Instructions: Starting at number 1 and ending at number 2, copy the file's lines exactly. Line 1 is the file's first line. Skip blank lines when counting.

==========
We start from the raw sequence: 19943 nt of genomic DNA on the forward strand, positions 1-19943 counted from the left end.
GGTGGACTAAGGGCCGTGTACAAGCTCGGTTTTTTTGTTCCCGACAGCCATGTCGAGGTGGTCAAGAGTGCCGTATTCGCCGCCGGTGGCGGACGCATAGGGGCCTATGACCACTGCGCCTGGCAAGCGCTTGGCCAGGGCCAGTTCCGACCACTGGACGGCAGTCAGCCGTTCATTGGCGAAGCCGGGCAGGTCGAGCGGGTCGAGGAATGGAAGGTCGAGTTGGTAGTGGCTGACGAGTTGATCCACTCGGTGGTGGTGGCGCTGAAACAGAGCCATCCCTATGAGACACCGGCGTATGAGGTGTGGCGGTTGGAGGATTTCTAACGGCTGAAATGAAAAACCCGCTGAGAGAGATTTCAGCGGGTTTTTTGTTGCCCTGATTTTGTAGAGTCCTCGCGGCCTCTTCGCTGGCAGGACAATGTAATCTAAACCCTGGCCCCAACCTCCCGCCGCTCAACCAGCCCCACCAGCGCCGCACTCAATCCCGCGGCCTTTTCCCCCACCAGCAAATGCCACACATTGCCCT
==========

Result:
We start from the raw sequence: 19943 nt of genomic DNA on the forward strand, positions 1-19943 counted from the left end.
GGTGGACTAAGGGCCGTGTACAAGCTCGGTTTTTTTGTTCCCGACAGCCATGTCGAGGTGGTCAAGAGTGCCGTATTCGCCGCCGGTGGCGGACGCATAGGGGCCTATGACCACTGCGCCTGGCAAGCGCTTGGCCAGGGCCAGTTCCGACCACTGGACGGCAGTCAGCCGTTCATTGGCGAAGCCGGGCAGGTCGAGCGGGTCGAGGAATGGAAGGTCGAGTTGGTAGTGGCTGACGAGTTGATCCACTCGGTGGTGGTGGCGCTGAAACAGAGCCATCCCTATGAGACACCGGCGTATGAGGTGTGGCGGTTGGAGGATTTCTAACGGCTGAAATGAAAAACCCGCTGAGAGAGATTTCAGCGGGTTTTTTGTTGCCCTGATTTTGTAGAGTCCTCGCGGCCTCTTCGCTGGCAGGACAATGTAATCTAAACCCTGGCCCCAACCTCCCGCCGCTCAACCAGCCCCACCAGCGCCGCACTCAATCCCGCGGCCTTTTCCCCCACCAGCAAATGCCACACATTGCCCT